The purpose of reintegration policy is that after release from prison, convicts adopt a normal life, find a job and do not fall back into their old habits. However, adopting such a lifestyle is not easy for many former convicts. Partly, this has to do with practical problems. If after release from prison a person does not have an income and a house, he will be tempted to seek help with his old friends, which would result in a renewed life of crime. Therefore, re-integration policy partly exists of practical help to ensure that former convicts have a home and an income. However, this is not enough as many convicts must deal with debts, psychiatric problems and addiction. Both during and after imprisonment interventions are needed to solve or at least reduce these problems.
If these measures increase the chance of employment and reduce recidivism, this could have substantial benefits for society in the form of savings on benefits and judicial costs as well as additional income tax revenues. Particularly, the savings on detention costs are potentially high.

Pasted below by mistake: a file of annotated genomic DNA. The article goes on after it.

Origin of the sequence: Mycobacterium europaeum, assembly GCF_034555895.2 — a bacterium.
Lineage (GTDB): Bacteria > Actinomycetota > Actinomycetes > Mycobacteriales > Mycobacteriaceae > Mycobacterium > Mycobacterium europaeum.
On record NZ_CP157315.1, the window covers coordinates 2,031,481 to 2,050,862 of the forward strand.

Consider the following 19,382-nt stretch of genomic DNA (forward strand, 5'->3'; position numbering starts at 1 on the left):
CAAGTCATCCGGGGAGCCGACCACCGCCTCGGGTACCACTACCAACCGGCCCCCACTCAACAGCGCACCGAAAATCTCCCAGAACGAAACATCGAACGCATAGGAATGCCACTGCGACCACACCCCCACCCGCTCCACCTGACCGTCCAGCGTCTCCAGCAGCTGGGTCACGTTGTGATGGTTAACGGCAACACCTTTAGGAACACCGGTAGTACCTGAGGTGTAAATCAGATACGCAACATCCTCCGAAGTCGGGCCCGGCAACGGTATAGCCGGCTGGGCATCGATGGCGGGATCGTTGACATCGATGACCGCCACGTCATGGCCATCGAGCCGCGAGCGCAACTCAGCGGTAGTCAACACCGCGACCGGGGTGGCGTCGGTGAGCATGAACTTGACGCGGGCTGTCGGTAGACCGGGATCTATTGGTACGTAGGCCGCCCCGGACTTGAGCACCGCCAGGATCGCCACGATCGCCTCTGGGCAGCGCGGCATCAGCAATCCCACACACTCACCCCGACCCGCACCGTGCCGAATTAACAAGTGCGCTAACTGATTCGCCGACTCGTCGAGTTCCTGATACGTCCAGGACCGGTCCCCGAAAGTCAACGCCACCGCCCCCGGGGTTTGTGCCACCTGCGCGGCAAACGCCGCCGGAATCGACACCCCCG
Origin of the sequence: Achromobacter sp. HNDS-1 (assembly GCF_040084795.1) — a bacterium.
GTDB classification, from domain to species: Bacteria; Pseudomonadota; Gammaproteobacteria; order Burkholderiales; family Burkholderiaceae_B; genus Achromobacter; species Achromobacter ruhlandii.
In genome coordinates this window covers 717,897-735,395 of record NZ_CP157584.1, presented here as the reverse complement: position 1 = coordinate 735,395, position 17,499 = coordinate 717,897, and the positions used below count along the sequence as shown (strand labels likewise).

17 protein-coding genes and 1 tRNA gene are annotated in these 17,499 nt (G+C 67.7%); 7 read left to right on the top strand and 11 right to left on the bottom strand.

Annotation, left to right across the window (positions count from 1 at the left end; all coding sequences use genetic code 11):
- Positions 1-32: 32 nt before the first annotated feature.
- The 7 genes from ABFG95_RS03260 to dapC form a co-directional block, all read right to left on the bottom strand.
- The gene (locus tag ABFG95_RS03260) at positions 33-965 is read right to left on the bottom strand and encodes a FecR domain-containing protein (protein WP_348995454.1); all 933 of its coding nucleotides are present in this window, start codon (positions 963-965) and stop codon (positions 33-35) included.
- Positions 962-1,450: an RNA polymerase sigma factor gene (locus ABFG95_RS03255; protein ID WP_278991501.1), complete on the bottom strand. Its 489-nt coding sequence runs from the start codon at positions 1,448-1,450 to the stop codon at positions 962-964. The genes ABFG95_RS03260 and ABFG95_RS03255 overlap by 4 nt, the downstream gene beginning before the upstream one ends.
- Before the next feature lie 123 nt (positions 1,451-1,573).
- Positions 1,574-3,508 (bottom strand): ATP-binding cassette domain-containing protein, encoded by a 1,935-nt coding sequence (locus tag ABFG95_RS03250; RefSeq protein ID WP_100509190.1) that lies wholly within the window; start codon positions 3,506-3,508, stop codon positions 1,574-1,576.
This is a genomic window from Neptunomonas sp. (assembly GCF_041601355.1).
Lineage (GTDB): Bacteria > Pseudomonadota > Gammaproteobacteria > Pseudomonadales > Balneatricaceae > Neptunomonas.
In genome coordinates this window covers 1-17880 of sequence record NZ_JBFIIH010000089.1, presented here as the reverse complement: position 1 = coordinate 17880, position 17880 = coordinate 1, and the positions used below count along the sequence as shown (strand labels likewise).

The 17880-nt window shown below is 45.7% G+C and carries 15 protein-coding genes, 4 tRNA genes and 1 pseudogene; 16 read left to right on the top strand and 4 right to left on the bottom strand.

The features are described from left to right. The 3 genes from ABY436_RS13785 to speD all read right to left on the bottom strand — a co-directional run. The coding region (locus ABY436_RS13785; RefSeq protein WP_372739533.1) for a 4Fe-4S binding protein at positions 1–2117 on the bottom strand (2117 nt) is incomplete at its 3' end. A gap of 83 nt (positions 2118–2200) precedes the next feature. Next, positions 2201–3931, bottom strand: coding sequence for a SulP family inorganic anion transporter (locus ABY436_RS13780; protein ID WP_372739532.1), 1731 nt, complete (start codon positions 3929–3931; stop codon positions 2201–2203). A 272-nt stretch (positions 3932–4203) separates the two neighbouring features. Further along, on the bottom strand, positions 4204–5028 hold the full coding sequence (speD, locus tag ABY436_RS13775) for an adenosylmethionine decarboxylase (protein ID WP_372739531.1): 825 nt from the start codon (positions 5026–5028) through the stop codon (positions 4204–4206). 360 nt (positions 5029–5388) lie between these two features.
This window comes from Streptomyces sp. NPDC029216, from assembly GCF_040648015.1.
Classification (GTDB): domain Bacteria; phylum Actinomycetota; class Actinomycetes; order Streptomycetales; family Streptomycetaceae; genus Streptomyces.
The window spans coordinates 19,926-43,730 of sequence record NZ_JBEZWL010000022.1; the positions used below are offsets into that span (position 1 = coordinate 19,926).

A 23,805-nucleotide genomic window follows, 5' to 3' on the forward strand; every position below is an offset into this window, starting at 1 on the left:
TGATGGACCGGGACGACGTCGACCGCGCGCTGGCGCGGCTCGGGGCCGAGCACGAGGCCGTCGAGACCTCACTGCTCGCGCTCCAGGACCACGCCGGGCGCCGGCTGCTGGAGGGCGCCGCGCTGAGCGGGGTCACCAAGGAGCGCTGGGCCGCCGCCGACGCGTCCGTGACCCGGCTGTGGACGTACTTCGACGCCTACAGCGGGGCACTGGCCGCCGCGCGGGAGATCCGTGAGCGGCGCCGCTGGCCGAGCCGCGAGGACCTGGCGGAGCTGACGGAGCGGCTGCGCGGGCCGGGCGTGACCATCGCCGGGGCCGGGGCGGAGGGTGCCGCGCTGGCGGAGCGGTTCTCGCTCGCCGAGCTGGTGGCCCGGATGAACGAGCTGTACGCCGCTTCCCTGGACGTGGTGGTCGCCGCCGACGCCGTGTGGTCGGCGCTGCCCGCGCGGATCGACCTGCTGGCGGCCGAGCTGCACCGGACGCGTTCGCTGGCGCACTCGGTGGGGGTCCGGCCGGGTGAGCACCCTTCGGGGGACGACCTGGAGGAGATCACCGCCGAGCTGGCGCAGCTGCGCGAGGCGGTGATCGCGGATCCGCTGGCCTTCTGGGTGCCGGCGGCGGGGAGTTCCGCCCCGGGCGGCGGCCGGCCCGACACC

This paper explores the possibilities for a social cost-benefit analysis of reintegration policies for detainees in the Netherlands. First, it provides a conceptual framework that contains the relevant costs and benefits as well as the intervention logic of these policies. Then it attempts to estimate several benefits by combining outcomes of the evaluation literature and data about the life course of former detainees after their release from imprisonment. A life course is a series of subsequent periods of: (i) employment, (ii) out of employment and not imprisoned, with a benefit, (iii) out of employment and not imprisoned, without a benefit and (iv) imprisonment. Finally, it provides estimates of the policy costs. However, the information on which the estimates are based contains many gaps and uncertainties. At the end of the paper we present several recommendations on how these gaps and uncertainties can be removed or at least substantially reduced.